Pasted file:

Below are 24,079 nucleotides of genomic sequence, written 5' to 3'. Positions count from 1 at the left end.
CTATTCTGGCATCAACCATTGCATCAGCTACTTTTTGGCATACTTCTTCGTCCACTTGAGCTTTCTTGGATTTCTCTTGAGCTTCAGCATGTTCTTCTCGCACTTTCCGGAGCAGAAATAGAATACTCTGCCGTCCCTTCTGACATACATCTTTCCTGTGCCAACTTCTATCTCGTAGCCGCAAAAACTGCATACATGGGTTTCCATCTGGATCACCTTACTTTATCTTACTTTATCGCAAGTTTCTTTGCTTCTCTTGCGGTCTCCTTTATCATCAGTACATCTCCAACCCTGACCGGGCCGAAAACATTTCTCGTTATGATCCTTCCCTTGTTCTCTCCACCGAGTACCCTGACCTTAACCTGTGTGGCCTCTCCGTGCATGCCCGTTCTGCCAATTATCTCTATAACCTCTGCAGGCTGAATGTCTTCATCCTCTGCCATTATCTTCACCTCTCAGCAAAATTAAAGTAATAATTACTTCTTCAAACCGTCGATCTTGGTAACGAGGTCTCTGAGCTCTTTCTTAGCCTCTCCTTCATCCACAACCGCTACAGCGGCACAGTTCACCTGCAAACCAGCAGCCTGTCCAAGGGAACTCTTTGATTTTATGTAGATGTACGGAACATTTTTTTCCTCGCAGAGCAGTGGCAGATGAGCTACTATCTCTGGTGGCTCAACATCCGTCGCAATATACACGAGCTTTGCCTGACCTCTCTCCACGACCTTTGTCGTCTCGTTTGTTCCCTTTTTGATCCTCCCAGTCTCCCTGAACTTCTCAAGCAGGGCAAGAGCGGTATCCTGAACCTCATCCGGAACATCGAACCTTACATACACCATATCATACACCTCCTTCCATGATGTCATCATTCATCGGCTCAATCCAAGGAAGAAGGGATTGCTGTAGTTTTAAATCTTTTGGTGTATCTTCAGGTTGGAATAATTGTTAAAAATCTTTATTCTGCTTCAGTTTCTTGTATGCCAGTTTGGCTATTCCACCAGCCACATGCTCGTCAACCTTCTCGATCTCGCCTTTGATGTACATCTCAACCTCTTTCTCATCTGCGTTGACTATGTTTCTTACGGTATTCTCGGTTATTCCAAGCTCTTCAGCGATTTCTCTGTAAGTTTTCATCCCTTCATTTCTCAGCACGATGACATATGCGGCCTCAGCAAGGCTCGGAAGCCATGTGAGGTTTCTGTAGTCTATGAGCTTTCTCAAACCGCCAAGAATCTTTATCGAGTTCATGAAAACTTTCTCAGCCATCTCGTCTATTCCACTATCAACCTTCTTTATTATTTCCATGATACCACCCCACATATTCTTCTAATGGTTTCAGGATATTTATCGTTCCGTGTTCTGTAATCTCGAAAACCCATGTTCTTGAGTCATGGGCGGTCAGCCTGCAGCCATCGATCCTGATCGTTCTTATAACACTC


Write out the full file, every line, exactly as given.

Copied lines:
Below are 24,079 nucleotides of genomic sequence, written 5' to 3'. Positions count from 1 at the left end.
CTATTCTGGCATCAACCATTGCATCAGCTACTTTTTGGCATACTTCTTCGTCCACTTGAGCTTTCTTGGATTTCTCTTGAGCTTCAGCATGTTCTTCTCGCACTTTCCGGAGCAGAAATAGAATACTCTGCCGTCCCTTCTGACATACATCTTTCCTGTGCCAACTTCTATCTCGTAGCCGCAAAAACTGCATACATGGGTTTCCATCTGGATCACCTTACTTTATCTTACTTTATCGCAAGTTTCTTTGCTTCTCTTGCGGTCTCCTTTATCATCAGTACATCTCCAACCCTGACCGGGCCGAAAACATTTCTCGTTATGATCCTTCCCTTGTTCTCTCCACCGAGTACCCTGACCTTAACCTGTGTGGCCTCTCCGTGCATGCCCGTTCTGCCAATTATCTCTATAACCTCTGCAGGCTGAATGTCTTCATCCTCTGCCATTATCTTCACCTCTCAGCAAAATTAAAGTAATAATTACTTCTTCAAACCGTCGATCTTGGTAACGAGGTCTCTGAGCTCTTTCTTAGCCTCTCCTTCATCCACAACCGCTACAGCGGCACAGTTCACCTGCAAACCAGCAGCCTGTCCAAGGGAACTCTTTGATTTTATGTAGATGTACGGAACATTTTTTTCCTCGCAGAGCAGTGGCAGATGAGCTACTATCTCTGGTGGCTCAACATCCGTCGCAATATACACGAGCTTTGCCTGACCTCTCTCCACGACCTTTGTCGTCTCGTTTGTTCCCTTTTTGATCCTCCCAGTCTCCCTGAACTTCTCAAGCAGGGCAAGAGCGGTATCCTGAACCTCATCCGGAACATCGAACCTTACATACACCATATCATACACCTCCTTCCATGATGTCATCATTCATCGGCTCAATCCAAGGAAGAAGGGATTGCTGTAGTTTTAAATCTTTTGGTGTATCTTCAGGTTGGAATAATTGTTAAAAATCTTTATTCTGCTTCAGTTTCTTGTATGCCAGTTTGGCTATTCCACCAGCCACATGCTCGTCAACCTTCTCGATCTCGCCTTTGATGTACATCTCAACCTCTTTCTCATCTGCGTTGACTATGTTTCTTACGGTATTCTCGGTTATTCCAAGCTCTTCAGCGATTTCTCTGTAAGTTTTCATCCCTTCATTTCTCAGCACGATGACATATGCGGCCTCAGCAAGGCTCGGAAGCCATGTGAGGTTTCTGTAGTCTATGAGCTTTCTCAAACCGCCAAGAATCTTTATCGAGTTCATGAAAACTTTCTCAGCCATCTCGTCTATTCCACTATCAACCTTCTTTATTATTTCCATGATACCACCCCACATATTCTTCTAATGGTTTCAGGATATTTATCGTTCCGTGTTCTGTAATCTCGAAAACCCATGTTCTTGAGTCATGGGCGGTCAGCCTGCAGCCATCGATCCTGATCGTTCTTATAACACTC